They carried the body of Cesar Mercado from his Bronx apartment Thursday night.
He was a career diplomat, who met a violent end.
Investigators combed over his car, looking for any hint about what happened.
Friends are reeling from the shock.
"Stunned, devastated, from a personal perspective as well," said Kirk Jaminez, the victim's friend.
34-year-old Cesar Mercado was the consulate Nicaragua and had lived in the United States for eight years, working with the United Nations along with other diplomatic functions for Nicaragua.
Thursday, his driver found his body inside his apartment with his throat slashed.
The bloody knife was found on the floor nearby.
Detectives have launched a massive investigation.
"Somebody slitting his throat, that's crazy," said one resident.
"If something happened like that with this guy, so maybe he do something wrong, you know what I mean," said another resident.
Those who knew him say he was a community activist who tried to help Latinos at home and in the U.S.
"He was very in tune with the community such as outreach, he would help the homeless, he would do whatever he can, and it's unfortunate what took place," Jaminez said.
Fellow Nicaraguan diplomats said we have absolutely no clue what would be the reasons for what would apparently be a horrendous murder, but forensics will tell the story."
Indeed, some are worried that the murder was random.
"We need more police around so the people will feel safe," said a resident.
"I'm a little scared because, you know, nobody is safe around here," said a woman.
Police were investigating, and no suspects were immediately identified. Investigators were looking into Mercado's recent contacts, his relationships and where he had been during the days leading up to the slaying. A motive remained unclear.
"He had no enemies. He was loved by everyone who knew him," a friend, Amparo Amador, said in Spanish. "When I first heard of his death, I thought he must've died from natural causes because there would be no way he could be killed."
Mercado, 34, came to the U.S. in 2001 to work as an assistant in the office of Nicaragua's ambassador to the United Nations, the friend said. He was single, and his family was in Nicaragua.
He eventually took on the duties of consul general, working with passports and immigration visas.
Amador said he was like a son to her. Recently, she'd urged him to go to the doctor because he looked thin, and he was diagnosed with diabetes. The two danced at a wedding of another friend in Brooklyn last week, she said.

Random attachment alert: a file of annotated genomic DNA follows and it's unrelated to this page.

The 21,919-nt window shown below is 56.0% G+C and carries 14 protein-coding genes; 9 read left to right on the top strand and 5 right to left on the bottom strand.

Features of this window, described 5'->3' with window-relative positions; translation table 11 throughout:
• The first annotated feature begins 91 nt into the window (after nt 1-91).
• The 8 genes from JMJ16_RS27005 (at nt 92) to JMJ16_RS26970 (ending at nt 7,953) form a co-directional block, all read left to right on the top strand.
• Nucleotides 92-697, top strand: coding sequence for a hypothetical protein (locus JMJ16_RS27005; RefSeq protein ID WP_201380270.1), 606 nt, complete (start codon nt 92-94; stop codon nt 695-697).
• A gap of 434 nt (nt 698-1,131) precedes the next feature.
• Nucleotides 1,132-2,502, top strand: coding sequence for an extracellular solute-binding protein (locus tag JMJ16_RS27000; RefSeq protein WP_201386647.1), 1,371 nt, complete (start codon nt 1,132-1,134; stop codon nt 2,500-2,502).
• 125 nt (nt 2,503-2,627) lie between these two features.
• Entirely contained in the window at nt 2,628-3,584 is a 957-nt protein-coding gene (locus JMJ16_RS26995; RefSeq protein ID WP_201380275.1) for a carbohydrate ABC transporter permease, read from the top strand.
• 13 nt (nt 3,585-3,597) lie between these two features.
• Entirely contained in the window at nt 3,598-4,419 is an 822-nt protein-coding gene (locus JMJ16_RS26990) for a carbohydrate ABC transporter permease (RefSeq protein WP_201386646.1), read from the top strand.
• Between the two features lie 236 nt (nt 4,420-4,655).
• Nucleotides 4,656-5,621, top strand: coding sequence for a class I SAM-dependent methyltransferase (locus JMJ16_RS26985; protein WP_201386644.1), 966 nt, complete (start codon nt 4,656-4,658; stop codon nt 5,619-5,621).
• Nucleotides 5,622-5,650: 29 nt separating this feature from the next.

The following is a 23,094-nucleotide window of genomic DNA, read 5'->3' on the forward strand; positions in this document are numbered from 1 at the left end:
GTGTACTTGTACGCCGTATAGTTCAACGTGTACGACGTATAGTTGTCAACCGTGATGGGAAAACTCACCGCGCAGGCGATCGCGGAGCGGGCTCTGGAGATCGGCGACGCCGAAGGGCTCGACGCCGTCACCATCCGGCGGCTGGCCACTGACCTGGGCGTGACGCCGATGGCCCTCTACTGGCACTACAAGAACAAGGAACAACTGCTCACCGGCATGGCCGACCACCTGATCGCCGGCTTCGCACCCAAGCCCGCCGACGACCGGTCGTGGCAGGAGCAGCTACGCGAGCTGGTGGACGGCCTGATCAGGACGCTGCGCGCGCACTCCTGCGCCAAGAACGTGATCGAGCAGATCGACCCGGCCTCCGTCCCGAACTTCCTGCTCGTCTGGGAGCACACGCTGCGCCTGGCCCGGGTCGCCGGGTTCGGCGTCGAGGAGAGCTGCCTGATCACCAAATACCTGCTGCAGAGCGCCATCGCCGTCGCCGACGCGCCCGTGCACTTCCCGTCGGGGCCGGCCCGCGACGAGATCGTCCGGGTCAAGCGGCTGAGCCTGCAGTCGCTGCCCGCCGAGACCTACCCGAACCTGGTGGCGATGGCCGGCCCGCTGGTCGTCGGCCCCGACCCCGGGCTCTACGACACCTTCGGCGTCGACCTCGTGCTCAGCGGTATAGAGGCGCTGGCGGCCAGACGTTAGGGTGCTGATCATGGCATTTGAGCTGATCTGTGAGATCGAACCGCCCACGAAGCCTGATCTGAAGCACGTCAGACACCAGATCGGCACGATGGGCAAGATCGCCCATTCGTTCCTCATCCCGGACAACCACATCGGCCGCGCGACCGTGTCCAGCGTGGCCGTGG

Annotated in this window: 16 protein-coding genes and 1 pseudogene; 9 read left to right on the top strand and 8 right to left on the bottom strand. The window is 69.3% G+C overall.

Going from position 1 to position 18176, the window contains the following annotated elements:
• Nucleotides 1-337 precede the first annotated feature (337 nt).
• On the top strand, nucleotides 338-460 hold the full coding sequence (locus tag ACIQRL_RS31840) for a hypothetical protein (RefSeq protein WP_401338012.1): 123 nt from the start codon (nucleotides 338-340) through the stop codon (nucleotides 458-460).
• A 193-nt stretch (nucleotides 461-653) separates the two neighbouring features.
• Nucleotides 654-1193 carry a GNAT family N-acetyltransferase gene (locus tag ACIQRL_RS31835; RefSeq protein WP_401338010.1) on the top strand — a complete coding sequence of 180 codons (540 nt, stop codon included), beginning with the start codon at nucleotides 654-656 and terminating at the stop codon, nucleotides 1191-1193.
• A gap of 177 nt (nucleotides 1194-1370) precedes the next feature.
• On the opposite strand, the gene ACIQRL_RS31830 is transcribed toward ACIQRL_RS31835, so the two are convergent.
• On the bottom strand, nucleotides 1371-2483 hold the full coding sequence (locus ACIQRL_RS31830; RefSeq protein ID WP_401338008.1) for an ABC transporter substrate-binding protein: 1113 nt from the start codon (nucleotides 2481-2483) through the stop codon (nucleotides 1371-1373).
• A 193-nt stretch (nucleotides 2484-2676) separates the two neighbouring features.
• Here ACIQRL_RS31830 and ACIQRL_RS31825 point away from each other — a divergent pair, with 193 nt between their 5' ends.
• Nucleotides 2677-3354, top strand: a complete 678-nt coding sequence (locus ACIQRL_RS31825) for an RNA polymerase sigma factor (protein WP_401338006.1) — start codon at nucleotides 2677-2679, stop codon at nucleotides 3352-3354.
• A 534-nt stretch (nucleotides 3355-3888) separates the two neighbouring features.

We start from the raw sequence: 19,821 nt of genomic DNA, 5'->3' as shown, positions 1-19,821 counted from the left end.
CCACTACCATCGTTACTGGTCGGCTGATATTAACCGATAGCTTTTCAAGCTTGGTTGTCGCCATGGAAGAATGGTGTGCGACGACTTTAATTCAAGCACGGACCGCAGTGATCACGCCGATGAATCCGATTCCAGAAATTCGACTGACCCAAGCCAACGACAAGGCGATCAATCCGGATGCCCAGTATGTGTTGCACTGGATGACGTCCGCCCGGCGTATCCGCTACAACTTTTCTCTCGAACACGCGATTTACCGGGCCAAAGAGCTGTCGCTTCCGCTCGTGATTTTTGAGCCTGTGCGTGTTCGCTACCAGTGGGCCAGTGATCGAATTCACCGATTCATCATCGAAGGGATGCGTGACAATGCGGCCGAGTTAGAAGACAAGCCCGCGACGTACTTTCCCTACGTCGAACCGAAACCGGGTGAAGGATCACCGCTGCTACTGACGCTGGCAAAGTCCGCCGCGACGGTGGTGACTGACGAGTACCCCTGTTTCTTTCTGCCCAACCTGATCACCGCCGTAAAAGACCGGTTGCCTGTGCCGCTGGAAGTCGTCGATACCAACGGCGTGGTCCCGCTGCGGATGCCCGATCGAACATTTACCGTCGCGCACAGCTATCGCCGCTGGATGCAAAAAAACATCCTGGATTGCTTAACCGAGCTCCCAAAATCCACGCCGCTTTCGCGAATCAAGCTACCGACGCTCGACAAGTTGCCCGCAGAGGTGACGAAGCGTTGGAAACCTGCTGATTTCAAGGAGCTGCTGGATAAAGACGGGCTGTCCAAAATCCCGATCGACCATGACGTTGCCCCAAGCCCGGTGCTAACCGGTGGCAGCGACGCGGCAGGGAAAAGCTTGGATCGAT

"He was the perfect guy. The best person, just wonderful," she said. "I feel as if one of my children has died."
Leaders from 192 nations were in town for the General Assembly, including Nicaraguan President Daniel Ortega, who is a fierce critic of the United States and a defender of North Korea and Iran.
President Barack Obama addressed the General Assembly on Thursday.
Nicaraguan Vice President Jaime Morales said U.S. Ambassador Robert Callahan assured him that the FBI would do everything possible to investigate.
The assistant to the ambassador said the Nicaraguan mission in New York couldn't immediately release any information.
Mercado lived on the top floor of a six-story apartment building in a working-class section of the Bronx. Police barred reporters from entering the building Thursday. Residents said they didn't hear anything out of the ordinary Wednesday night, but some said it's often noisy in the building at night.
A crowd gathered outside the building Thursday. Police had cordoned off the entrance, though some neighbors peered out from their apartment windows down at the scrum of reporters below. An SUV with consul plates and a Nicaraguan flag dangling from the rearview mirror was parked down the street.
Sharon Fonseca, who's from Nicaragua and lives nearby, said she went to see what was going on after a friend told her about Mercado's death. She said she had met him at the consulate in Manhattan, where he helped her get a passport.
"He was a nice person," she said. "He took care of me personally."
Mexican Consul Ruben Beltran, a leader of the Association of Latin American Consuls, said the organization will ask authorities for a prompt investigation.
"The Latin American community in New York has lost an active consul, who will be missed by his friends, colleagues and countrymen," the association said in a statement.
Beltran said he remembered Mercado's solidarity.
"There is concern among the community of Latin American consuls," he said. "He was an active colleague; he always came to the important events. He was a generous, friendly, straightforward person, a good colleague."
(The Associated Press contributed to this report)